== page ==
Hamilton wants multi-million dollar annexation suit dismissed

The city of Hamilton has asked a Butler County Common Pleas Court judge to dismiss a multi-million dollar lawsuit filed by St. Clair Twp. claiming lost tax revenue.

The township filed the lawsuit in in December claiming the city owes at least $960,000 for tax years 2017 and 2018 for lost property taxes due to annexations. In interviews, one of the township’s attorneys, Curt Hartman, said the township could claim through calculations that the total owed over 12 years beginning in 2016 going forward is close to $6 million.

Hamilton filed a response to the lawsuit Tuesday denying most of what has been alleged.

“The city of Hamilton requests that judgment be entered in its favor on all plaintiff’s claims, that plaintiff’s complaint be dismissed with prejudice and that the court award the city its costs and attorneys fee,” the court filing reads.

The issue involves land Hamilton has annexed over the years from St. Clair, Fairfield, Hanover and Ross townships. In those annexations, the city did not get county commissioner approval for boundary adjustments, meaning residents in those townships should have voted for city council and township trustees, and the townships should have retained some of their property taxes, according to the lawsuit.

RELATED: St. Clair Twp. suit says Hamilton owes nearly $1M

The cash-strapped township has been wrangling with Hamilton over an annexation law the trustees’ lawyer asserts entitles it to 12 years’ worth of compensation for money lost due to the annexations. The law was triggered in 2016 when the city asked the county commissioners to form a “paper township” to fix the fact that boundary adjustment approval wasn’t formalized by the county previously.

The township’s legal counsel, Gary Sheets, filed a writ of mandamus against the city in the Ohio Supreme Court almost three years ago. The high court handed down its decision in March, denying the writ of mandamus. The court said while Hamilton owes the township, that form of legal action is not available because the township hasn’t proven how much the city owes.

“The law is the law and the Supreme Court has pronounced what it is in this case,” Hartman said. “It’s simply applying it now.”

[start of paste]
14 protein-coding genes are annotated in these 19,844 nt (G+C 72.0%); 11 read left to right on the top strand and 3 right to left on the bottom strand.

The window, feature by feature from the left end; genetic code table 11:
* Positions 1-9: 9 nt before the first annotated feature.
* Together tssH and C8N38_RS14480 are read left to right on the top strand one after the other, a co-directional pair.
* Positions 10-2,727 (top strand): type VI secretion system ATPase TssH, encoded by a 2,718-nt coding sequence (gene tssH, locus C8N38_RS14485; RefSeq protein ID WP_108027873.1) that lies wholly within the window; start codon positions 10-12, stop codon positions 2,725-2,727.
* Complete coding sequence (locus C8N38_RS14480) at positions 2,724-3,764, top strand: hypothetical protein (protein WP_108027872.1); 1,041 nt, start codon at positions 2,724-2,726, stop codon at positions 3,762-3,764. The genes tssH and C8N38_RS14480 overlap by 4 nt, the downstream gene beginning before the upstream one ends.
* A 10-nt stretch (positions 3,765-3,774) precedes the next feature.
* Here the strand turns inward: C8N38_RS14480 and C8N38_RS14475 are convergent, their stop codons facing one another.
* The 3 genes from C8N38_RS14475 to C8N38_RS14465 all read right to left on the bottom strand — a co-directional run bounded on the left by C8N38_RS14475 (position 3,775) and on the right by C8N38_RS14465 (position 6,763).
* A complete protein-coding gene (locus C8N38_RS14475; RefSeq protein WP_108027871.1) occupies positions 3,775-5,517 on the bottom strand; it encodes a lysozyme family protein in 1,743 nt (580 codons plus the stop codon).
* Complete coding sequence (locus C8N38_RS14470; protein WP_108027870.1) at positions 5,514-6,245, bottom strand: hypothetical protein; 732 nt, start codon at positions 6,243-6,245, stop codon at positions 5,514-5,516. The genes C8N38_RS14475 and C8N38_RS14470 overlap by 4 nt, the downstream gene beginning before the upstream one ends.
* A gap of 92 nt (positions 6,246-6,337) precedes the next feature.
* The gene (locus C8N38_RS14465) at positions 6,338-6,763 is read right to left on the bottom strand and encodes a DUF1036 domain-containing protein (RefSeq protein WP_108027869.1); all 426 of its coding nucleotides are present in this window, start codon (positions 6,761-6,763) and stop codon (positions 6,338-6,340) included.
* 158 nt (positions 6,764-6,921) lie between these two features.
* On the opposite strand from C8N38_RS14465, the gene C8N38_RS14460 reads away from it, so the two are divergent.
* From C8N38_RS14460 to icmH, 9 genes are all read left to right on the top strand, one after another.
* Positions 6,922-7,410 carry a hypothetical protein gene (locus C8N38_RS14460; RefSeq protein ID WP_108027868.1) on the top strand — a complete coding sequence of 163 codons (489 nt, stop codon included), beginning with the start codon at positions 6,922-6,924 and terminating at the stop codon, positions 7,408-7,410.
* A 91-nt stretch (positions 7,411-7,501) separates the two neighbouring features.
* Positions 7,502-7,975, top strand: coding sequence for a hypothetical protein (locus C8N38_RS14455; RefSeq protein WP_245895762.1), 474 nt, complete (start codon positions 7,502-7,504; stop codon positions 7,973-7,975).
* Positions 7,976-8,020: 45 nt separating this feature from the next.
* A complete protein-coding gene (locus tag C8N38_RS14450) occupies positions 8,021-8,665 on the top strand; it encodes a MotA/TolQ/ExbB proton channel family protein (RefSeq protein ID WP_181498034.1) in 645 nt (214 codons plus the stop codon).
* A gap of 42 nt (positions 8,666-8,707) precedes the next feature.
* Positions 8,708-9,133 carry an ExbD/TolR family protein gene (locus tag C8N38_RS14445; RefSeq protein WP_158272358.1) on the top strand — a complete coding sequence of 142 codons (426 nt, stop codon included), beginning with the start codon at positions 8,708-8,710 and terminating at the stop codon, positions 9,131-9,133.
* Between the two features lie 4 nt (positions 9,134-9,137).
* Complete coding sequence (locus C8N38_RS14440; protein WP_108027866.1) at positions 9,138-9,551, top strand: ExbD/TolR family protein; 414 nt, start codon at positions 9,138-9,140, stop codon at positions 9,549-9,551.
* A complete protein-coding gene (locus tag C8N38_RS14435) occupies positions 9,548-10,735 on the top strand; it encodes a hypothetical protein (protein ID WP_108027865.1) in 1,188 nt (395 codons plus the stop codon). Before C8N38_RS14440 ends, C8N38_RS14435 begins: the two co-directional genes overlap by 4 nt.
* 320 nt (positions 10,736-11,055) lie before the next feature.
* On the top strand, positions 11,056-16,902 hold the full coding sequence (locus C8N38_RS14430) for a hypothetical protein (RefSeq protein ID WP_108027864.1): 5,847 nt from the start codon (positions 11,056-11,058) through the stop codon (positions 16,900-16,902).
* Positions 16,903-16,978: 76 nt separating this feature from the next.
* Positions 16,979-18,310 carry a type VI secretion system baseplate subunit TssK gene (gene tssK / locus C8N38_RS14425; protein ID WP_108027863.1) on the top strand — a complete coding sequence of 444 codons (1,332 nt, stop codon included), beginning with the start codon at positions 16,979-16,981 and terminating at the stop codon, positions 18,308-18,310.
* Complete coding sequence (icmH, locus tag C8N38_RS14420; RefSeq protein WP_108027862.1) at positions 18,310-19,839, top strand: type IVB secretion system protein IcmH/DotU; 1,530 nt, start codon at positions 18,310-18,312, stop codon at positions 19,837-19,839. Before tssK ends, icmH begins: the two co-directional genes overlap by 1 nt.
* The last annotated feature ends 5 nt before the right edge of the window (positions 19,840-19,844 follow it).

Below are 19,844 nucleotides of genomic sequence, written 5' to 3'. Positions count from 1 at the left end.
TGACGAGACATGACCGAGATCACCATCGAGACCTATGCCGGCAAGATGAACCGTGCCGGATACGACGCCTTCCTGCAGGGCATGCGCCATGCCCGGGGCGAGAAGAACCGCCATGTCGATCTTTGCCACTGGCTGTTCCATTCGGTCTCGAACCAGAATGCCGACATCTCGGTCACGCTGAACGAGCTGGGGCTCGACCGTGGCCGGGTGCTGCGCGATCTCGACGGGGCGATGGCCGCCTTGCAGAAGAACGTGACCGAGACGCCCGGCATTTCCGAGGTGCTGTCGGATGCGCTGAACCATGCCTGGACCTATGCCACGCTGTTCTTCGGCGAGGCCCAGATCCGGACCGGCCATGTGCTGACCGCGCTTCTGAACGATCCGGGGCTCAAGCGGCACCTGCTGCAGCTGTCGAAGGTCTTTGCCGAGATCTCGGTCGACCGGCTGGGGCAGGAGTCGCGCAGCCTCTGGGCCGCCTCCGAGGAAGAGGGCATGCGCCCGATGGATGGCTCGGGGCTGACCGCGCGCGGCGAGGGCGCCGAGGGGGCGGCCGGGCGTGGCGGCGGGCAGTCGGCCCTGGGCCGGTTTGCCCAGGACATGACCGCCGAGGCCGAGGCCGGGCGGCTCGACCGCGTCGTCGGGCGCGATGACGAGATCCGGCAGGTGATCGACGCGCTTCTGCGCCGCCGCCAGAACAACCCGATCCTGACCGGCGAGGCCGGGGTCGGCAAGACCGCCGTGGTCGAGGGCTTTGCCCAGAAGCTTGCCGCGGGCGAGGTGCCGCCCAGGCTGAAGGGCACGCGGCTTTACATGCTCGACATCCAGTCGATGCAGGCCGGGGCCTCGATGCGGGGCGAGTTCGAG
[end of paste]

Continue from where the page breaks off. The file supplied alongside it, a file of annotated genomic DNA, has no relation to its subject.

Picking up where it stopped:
Earlier this year the six justices — Justice Sharon Kennedy, who hails from Butler County, did not participate — said the township would have a tough task trying to decipher the amount owed.

“According to the deputy county auditor, it would take the ‘largest forensic title exam ever’ to precisely locate the excluded territory,” which is necessary to make the calculation, they wrote.

Hartman said the township hired an expert to gather the data necessary to calculate amount it claims is owed. The creation of the “paper township” in 2016 meant that the township needed to do its calculations back to that date, not back much further.He also said that because the townships in Butler County are virtually big “squares,” identifying parcels that had been inside the township wasn’t too difficult.

Sheets approached the other townships that are similarly situated while the case was in the high court to see if they wanted to join the suit, and none did. Hartman has not reached out to those entities yet but said he might.

Ross Twp. Trustee Tom Willsey said there is a lot to consider and it’s not all about money, the township’s relationship with the city must also be considered. He said he’s not ruling it out “if there’s a wrong that needs to be righted.”

“We’d have to look at it and see if there’s any substance,” Willsey said. “But I don’t know where we’d be on it, that would be a decision we as a board would have to see if its worth the investment quite frankly to hire attorneys and pursue this thing and see what it does to our relationship later on down the road.”

Officials from Fairfield and Hanover townships could not be reached for comment.

After the Supreme Court ruling, Hanover Twp. Administrator Bruce Henry said the trustees have studied the matter previously, discussed it again after the high court decision and decided they will not pursue action.

“We’ve decided that, with that one caption there about a monumental task to figure out all these parcels and how much and all that, it was probably too much for us to tackle,” Henry said. “We’d have to make an outlay (of cash) with no guarantee of a return, or perhaps little return, and we’re satisfied with where we’re positioned at the moment.”

The township has had an agreement in place with the city since 1996 through which it receives $8,000 annually — the amount fluctuates based on a number of factors — from the city.

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